The ways to tell a story

I know that was a rather long winter break hiatus but I’m back to Albania and back to blogging.  I just recently finished a novel by writer Chimamanda Ngozi Adichie, and have since become an instant fan of her work.  Reading her work about race and belonging was truly inspiring, and I only hope to be able some day to articulate my writings have as well she does.

I began more searches about Adichie’s work and came across a Ted talk that she gave several years ago entitled “The Danger of a Single Story.” I am sharing a link to the talk below, and encourage all of you to have a listen when you can.  I feel that it is very relevant to my work here in Albania, as I somehow try to ethnographically capture the stories of the people and places here.  Now I know that for those of us that are anthropologists or social theorists, we discuss these topics regularly, but I do not think that these conversations occur enough in non-specialist realms.  For example, for my master’s thesis I did a lot of research on travel narratives about Albania and the Balkans, many of which have painted a one-sided picture of Albania for the world to see.  These narratives have often been over simplifications of people, of culture, and of history.  Many of them are also filled with prejudiced and offensive language, particularly the ways in which Albania has been constructed as Europe’s other.  A scan of some of this literature reveals how the danger of the single story operates, and continues to shape both people and places, as these stories are often told more regularly than those that present multiple views and voices.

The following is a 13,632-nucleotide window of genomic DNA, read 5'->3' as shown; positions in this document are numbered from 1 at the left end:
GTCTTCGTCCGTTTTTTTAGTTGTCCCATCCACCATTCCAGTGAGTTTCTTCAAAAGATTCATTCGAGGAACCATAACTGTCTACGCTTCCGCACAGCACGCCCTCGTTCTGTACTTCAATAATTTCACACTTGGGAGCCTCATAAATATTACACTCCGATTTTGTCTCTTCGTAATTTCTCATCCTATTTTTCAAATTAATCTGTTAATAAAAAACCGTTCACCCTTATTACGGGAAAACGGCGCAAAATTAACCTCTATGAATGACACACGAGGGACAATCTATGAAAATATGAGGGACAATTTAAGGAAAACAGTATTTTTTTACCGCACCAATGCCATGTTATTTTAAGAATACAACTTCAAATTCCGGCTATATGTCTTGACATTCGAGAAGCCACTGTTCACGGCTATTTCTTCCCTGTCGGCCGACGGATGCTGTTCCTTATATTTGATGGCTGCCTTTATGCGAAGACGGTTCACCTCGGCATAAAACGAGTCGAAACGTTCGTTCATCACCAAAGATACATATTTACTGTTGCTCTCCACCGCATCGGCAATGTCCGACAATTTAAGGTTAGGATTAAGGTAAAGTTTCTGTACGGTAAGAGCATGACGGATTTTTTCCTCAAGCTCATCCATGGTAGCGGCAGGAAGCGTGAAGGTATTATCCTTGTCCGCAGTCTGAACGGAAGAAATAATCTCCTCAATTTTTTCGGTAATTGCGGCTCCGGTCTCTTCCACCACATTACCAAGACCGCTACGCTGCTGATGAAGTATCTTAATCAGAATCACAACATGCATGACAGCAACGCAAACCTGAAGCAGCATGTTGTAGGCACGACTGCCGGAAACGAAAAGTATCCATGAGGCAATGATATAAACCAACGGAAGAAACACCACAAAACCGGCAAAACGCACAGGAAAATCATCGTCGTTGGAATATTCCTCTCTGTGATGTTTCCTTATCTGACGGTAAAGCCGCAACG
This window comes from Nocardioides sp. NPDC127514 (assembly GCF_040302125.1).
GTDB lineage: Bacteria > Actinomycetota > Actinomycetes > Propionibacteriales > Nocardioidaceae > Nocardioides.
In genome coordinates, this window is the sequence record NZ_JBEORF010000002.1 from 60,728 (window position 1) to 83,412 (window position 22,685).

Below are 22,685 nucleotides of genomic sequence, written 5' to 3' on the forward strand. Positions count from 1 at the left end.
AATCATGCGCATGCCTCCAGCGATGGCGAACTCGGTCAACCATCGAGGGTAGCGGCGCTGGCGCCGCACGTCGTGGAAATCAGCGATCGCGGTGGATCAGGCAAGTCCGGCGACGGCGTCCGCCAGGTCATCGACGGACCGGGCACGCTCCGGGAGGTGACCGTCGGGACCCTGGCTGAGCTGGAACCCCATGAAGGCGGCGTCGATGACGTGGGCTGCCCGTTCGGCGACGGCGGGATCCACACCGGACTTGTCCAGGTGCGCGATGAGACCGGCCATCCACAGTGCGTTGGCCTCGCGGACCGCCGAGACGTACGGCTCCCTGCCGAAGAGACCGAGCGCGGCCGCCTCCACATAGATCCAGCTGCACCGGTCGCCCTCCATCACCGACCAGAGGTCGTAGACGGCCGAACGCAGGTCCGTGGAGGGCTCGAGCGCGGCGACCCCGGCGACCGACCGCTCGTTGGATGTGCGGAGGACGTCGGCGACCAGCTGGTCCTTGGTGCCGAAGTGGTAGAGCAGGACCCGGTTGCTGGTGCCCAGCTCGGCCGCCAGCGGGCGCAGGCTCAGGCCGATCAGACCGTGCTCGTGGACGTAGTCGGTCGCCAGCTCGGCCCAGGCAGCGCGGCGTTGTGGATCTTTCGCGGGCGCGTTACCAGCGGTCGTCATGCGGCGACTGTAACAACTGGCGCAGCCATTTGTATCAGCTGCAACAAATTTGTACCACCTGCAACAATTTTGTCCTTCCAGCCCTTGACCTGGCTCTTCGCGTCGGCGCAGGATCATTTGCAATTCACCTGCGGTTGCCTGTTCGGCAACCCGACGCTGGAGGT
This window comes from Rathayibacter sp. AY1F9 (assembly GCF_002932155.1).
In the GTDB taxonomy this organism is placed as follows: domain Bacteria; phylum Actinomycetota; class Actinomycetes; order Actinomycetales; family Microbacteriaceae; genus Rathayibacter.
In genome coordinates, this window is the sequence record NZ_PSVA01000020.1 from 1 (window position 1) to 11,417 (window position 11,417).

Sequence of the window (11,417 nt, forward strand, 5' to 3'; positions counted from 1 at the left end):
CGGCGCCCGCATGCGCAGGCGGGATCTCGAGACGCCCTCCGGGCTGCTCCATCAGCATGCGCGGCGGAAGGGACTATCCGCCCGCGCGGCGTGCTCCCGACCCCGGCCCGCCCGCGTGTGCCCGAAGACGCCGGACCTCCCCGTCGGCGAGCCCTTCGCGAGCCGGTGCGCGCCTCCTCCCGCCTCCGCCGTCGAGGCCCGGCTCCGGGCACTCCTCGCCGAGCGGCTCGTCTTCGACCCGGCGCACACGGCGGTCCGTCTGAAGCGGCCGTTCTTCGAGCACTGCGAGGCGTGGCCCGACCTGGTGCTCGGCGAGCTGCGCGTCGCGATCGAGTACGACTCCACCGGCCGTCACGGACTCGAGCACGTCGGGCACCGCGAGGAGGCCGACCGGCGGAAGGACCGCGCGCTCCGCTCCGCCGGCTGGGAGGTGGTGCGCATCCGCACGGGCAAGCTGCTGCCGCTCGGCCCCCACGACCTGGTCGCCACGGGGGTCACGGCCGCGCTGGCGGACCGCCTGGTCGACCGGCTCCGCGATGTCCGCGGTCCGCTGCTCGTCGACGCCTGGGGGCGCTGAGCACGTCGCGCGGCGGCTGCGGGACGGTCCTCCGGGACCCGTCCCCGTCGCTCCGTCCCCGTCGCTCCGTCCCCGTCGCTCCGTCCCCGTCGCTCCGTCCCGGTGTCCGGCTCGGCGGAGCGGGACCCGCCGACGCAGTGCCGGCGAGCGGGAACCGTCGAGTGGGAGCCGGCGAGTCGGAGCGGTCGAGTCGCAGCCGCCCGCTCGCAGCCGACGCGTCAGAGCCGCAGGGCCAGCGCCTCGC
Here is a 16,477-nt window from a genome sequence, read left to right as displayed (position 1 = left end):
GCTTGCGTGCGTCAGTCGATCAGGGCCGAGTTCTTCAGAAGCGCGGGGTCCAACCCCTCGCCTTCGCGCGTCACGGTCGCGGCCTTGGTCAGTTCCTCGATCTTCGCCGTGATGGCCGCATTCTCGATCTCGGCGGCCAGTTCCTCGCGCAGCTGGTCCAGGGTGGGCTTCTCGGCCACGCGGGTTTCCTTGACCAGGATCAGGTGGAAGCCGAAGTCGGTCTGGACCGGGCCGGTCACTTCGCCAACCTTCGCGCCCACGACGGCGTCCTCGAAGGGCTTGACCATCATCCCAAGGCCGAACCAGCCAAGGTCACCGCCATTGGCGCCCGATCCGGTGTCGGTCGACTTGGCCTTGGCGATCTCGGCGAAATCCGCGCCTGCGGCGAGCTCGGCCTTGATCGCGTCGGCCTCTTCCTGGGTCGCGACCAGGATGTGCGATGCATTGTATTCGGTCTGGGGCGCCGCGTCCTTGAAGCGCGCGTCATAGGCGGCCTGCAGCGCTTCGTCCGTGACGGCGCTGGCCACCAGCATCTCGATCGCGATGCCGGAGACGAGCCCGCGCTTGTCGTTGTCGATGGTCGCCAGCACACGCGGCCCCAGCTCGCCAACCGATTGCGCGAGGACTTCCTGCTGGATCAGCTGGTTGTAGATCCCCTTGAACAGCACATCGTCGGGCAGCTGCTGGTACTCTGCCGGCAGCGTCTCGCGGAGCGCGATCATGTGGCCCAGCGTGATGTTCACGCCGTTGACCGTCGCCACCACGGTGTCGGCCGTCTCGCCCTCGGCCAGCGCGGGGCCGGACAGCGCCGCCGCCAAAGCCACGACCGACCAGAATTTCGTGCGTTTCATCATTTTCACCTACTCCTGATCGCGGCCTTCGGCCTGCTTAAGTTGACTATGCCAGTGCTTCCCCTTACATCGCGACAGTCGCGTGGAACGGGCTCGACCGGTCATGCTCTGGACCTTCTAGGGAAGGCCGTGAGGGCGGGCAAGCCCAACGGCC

The Danger of a Single Story


As always I welcome your thoughts and ideas.